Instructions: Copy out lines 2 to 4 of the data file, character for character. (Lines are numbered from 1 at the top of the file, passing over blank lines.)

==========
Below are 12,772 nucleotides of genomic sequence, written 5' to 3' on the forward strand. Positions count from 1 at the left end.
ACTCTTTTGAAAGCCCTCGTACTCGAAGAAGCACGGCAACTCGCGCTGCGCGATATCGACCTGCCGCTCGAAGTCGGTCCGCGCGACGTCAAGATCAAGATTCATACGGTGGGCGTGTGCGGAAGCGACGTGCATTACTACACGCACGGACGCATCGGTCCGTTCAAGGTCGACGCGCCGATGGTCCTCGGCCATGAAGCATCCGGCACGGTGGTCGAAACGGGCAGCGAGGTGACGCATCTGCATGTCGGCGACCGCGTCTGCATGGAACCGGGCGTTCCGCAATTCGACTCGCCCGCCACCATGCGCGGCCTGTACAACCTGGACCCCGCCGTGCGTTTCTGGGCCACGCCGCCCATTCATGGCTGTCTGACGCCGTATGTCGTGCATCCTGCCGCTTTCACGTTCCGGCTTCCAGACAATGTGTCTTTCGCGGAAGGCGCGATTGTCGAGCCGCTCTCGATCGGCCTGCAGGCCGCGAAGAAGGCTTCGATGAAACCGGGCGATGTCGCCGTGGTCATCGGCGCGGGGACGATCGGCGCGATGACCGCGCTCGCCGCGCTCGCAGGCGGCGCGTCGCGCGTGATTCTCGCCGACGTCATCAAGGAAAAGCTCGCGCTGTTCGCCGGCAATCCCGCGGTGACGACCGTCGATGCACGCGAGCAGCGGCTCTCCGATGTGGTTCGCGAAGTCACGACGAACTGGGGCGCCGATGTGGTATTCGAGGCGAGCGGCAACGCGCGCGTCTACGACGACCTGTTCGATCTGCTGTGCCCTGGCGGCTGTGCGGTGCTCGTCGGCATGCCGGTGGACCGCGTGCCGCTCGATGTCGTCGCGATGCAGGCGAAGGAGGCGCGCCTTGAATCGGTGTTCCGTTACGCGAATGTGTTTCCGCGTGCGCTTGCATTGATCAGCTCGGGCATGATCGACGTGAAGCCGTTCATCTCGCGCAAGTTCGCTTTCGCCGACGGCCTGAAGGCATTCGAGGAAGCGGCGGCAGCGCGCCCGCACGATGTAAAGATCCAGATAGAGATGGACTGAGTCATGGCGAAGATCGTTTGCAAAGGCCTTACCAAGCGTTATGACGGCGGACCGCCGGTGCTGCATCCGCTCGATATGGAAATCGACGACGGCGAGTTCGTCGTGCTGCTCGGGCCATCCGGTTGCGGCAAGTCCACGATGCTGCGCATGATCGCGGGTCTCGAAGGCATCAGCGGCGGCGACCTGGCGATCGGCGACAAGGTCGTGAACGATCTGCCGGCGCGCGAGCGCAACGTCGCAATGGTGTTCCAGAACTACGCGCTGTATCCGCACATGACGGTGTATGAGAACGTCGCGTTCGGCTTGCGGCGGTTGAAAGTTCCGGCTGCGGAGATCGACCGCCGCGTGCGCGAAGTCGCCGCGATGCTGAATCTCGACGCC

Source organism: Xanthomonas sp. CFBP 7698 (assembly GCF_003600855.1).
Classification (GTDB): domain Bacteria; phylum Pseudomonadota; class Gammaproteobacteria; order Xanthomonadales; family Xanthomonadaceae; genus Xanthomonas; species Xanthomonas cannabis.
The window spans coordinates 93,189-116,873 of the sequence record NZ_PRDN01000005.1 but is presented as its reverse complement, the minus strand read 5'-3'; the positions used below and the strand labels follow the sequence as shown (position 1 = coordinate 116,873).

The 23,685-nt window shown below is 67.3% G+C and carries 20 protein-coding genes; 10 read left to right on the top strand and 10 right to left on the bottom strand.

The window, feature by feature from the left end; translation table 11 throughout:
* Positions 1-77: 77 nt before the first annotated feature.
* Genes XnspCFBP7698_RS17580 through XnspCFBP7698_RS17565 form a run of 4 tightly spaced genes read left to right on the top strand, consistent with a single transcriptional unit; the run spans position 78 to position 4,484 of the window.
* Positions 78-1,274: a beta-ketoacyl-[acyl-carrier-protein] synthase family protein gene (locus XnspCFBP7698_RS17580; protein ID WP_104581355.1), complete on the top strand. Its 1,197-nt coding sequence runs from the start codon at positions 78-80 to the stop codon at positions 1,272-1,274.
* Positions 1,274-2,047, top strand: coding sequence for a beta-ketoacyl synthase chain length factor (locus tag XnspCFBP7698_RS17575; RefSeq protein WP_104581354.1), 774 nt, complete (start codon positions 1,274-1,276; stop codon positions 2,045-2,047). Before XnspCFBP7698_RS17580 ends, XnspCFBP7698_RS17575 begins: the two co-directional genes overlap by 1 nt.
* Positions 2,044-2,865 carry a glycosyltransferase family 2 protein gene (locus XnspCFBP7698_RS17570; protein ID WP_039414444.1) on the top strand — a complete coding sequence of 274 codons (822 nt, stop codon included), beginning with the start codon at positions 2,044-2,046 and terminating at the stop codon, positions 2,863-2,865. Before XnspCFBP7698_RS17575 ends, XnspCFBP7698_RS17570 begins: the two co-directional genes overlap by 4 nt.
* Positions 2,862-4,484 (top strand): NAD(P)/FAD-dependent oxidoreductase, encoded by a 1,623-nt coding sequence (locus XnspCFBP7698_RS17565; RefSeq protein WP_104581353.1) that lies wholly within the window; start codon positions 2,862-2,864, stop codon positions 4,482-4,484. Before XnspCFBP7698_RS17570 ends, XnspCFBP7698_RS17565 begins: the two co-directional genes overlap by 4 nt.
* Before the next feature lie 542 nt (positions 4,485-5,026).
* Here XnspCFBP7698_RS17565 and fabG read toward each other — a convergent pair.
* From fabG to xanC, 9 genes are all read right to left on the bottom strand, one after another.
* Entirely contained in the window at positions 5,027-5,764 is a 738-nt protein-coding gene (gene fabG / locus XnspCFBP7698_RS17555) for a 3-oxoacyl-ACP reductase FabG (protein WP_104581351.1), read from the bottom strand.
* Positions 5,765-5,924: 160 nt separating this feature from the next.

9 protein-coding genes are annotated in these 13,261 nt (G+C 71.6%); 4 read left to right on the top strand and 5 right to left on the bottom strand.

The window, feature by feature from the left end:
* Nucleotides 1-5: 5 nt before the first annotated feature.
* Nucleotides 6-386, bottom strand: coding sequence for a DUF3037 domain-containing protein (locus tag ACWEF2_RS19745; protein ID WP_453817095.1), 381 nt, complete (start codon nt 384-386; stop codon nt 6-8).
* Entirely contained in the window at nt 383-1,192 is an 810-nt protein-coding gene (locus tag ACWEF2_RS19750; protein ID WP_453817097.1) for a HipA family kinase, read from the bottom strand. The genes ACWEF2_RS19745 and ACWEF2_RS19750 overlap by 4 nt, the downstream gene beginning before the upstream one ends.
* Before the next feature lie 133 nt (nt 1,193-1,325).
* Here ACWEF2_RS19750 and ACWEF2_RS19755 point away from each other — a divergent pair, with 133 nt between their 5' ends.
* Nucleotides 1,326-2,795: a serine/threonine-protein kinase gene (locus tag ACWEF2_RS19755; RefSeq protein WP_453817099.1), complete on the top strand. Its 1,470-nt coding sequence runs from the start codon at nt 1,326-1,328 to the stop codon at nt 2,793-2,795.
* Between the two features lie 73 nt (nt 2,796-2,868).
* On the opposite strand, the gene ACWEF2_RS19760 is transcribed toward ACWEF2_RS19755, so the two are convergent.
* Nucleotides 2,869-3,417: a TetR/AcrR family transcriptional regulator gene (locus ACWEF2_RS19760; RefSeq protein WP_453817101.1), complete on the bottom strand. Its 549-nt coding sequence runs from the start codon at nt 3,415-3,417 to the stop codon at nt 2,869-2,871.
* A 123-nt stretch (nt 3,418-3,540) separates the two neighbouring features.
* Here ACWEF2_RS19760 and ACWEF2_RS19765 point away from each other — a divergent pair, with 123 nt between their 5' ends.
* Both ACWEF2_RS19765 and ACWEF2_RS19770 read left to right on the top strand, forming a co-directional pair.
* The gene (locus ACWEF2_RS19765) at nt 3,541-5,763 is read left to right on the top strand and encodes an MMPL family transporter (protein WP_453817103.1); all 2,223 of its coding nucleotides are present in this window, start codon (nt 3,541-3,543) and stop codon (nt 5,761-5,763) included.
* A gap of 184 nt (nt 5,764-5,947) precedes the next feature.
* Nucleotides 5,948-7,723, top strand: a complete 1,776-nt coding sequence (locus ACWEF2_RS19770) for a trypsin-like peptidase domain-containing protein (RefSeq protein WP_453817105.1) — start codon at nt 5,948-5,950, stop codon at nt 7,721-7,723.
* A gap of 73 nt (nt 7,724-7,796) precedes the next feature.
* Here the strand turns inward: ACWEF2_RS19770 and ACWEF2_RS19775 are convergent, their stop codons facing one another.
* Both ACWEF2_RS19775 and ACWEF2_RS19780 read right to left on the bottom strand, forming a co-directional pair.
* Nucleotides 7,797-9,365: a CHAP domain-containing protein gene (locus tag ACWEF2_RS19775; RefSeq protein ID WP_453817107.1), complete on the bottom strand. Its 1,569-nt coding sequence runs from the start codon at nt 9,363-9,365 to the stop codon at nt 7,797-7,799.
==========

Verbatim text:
ACTCTTTTGAAAGCCCTCGTACTCGAAGAAGCACGGCAACTCGCGCTGCGCGATATCGACCTGCCGCTCGAAGTCGGTCCGCGCGACGTCAAGATCAAGATTCATACGGTGGGCGTGTGCGGAAGCGACGTGCATTACTACACGCACGGACGCATCGGTCCGTTCAAGGTCGACGCGCCGATGGTCCTCGGCCATGAAGCATCCGGCACGGTGGTCGAAACGGGCAGCGAGGTGACGCATCTGCATGTCGGCGACCGCGTCTGCATGGAACCGGGCGTTCCGCAATTCGACTCGCCCGCCACCATGCGCGGCCTGTACAACCTGGACCCCGCCGTGCGTTTCTGGGCCACGCCGCCCATTCATGGCTGTCTGACGCCGTATGTCGTGCATCCTGCCGCTTTCACGTTCCGGCTTCCAGACAATGTGTCTTTCGCGGAAGGCGCGATTGTCGAGCCGCTCTCGATCGGCCTGCAGGCCGCGAAGAAGGCTTCGATGAAACCGGGCGATGTCGCCGTGGTCATCGGCGCGGGGACGATCGGCGCGATGACCGCGCTCGCCGCGCTCGCAGGCGGCGCGTCGCGCGTGATTCTCGCCGACGTCATCAAGGAAAAGCTCGCGCTGTTCGCCGGCAATCCCGCGGTGACGACCGTCGATGCACGCGAGCAGCGGCTCTCCGATGTGGTTCGCGAAGTCACGACGAACTGGGGCGCCGATGTGGTATTCGAGGCGAGCGGCAACGCGCGCGTCTACGACGACCTGTTCGATCTGCTGTGCCCTGGCGGCTGTGCGGTGCTCGTCGGCATGCCGGTGGACCGCGTGCCGCTCGATGTCGTCGCGATGCAGGCGAAGGAGGCGCGCCTTGAATCGGTGTTCCGTTACGCGAATGTGTTTCCGCGTGCGCTTGCATTGATCAGCTCGGGCATGATCGACGTGAAGCCGTTCATCTCGCGCAAGTTCGCTTTCGCCGACGGCCTGAAGGCATTCGAGGAAGCGGCGGCAGCGCGCCCGCACGATGTAAAGATCCAGATAGAGATGGACTGAGTCATGGCGAAGATCGTTTGCAAAGGCCTTACCAAGCGTTATGACGGCGGACCGCCGGTGCTGCATCCGCTCGATATGGAAATCGACGACGGCGAGTTCGTCGTGCTGCTCGGGCCATCCGGTTGCGGCAAGTCCACGATGCTGCGCATGATCGCGGGTCTCGAAGGCATCAGCGGCGGCGACCTGGCGATCGGCGACAAGGTCGTGAACGATCTGCCGGCGCGCGAGCGCAACGTCGCAATGGTGTTCCAGAACTACGCGCTGTATCCGCACATGACGGTGTATGAGAACGTCGCGTTCGGCTTGCGGCGGTTGAAAGTTCCGGCTGCGGAGATCGACCGCCGCGTGCGCGAAGTCGCCGCGATGCTGAATCTCGACGCC

Source organism: Xanthomonas sp. CFBP 7698 (assembly GCF_003600855.1).
Classification (GTDB): domain Bacteria; phylum Pseudomonadota; class Gammaproteobacteria; order Xanthomonadales; family Xanthomonadaceae; genus Xanthomonas; species Xanthomonas cannabis.